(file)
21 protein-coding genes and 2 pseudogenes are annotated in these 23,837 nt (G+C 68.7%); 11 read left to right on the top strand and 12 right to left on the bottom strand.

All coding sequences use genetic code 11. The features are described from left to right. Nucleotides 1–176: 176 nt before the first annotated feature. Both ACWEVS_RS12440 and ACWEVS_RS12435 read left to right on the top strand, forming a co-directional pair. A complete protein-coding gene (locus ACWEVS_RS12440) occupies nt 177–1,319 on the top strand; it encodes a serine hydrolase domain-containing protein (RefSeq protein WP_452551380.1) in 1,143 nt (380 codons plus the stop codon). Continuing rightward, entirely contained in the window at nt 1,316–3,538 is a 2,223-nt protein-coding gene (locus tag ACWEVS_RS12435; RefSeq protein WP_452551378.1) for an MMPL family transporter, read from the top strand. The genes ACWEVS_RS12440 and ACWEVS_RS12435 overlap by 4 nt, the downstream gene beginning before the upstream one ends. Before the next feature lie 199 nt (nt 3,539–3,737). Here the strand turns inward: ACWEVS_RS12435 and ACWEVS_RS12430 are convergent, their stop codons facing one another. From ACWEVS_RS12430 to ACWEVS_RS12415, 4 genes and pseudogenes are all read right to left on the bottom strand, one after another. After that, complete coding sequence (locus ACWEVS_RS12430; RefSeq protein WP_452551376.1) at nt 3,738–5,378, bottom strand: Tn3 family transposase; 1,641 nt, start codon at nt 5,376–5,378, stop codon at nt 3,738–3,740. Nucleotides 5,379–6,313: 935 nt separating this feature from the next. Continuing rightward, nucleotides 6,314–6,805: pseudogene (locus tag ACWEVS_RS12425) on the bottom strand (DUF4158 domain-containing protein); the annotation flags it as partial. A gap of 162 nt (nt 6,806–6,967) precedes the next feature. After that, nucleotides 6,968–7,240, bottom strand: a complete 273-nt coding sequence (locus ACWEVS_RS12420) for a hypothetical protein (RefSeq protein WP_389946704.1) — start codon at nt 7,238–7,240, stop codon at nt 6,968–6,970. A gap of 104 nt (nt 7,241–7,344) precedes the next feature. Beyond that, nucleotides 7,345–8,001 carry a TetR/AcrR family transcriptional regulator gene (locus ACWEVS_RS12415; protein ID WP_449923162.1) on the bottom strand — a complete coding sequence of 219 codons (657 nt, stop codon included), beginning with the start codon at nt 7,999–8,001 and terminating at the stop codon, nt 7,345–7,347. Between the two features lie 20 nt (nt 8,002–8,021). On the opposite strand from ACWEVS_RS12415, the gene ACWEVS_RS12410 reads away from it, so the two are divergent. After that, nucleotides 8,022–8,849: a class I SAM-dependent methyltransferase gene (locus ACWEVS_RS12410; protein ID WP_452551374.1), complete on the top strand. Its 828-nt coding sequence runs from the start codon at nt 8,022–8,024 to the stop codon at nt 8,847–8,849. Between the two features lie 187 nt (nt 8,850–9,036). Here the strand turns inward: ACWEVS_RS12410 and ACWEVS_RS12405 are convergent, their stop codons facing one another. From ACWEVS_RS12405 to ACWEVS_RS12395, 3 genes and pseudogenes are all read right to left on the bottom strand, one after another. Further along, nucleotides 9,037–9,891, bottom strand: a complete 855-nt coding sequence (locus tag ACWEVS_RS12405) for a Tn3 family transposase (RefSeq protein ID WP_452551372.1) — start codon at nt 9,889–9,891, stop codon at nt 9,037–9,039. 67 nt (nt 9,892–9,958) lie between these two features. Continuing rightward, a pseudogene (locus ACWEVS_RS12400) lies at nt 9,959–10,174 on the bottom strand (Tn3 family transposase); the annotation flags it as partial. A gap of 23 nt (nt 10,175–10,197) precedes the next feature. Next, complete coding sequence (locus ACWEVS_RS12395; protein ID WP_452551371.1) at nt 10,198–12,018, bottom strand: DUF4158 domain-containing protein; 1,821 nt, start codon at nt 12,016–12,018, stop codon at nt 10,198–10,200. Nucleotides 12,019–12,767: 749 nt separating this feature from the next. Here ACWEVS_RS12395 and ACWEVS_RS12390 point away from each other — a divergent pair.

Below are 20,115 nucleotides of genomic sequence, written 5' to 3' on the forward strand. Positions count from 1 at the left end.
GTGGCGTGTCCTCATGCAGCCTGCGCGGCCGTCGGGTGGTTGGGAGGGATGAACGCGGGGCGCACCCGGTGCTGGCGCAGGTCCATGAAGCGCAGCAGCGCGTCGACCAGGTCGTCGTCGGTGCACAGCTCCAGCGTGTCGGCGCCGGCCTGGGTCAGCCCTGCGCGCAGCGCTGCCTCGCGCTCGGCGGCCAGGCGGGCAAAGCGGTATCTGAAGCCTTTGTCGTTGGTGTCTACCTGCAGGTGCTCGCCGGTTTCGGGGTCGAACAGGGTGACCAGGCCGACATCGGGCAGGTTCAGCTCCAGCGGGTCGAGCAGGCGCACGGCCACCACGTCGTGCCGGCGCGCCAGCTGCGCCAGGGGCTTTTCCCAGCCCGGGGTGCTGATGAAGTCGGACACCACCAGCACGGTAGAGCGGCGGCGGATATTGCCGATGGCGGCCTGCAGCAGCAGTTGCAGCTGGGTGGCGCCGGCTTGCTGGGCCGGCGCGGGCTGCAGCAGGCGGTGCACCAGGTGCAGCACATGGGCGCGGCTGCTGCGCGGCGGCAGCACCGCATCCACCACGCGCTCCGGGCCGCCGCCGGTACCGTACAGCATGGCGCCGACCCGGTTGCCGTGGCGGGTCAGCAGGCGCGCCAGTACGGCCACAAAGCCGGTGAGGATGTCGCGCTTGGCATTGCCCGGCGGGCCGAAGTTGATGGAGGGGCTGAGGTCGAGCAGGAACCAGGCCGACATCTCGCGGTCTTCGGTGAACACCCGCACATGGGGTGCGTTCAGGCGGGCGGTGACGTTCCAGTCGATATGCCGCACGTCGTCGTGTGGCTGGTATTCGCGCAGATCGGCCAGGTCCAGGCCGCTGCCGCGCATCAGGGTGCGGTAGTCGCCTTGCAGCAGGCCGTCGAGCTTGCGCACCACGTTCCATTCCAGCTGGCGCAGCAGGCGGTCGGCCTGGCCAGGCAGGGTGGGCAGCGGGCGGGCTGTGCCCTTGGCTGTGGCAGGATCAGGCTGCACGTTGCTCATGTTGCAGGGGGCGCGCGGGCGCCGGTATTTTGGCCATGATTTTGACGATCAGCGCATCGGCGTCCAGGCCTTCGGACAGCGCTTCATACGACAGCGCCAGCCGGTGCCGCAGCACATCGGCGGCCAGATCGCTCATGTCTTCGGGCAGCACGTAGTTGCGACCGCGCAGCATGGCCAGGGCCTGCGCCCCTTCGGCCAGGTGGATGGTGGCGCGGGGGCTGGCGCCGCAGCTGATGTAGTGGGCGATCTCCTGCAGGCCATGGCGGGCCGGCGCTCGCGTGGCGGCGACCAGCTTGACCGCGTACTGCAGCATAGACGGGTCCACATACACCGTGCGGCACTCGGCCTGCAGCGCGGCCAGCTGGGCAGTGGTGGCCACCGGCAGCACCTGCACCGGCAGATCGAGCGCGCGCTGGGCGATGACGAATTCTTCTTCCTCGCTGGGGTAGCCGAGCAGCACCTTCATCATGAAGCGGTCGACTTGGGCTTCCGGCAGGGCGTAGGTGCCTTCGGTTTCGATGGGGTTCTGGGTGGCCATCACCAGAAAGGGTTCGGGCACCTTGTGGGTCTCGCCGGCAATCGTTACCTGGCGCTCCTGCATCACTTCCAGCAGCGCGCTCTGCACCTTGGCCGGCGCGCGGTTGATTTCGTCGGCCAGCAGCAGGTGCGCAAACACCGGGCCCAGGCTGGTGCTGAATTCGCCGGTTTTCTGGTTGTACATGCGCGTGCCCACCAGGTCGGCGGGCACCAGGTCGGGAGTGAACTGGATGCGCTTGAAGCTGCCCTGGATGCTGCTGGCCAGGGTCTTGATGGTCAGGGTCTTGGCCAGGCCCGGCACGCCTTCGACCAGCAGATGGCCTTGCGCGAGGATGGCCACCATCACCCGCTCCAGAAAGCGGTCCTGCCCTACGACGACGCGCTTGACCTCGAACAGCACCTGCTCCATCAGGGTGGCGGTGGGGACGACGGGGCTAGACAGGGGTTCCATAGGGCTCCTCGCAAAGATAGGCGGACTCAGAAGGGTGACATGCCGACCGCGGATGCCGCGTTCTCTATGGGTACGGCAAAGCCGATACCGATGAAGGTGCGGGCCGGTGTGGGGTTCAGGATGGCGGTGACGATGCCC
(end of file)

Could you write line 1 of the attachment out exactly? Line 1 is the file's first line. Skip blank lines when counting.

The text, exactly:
21 protein-coding genes and 2 pseudogenes are annotated in these 23,837 nt (G+C 68.7%); 11 read left to right on the top strand and 12 right to left on the bottom strand.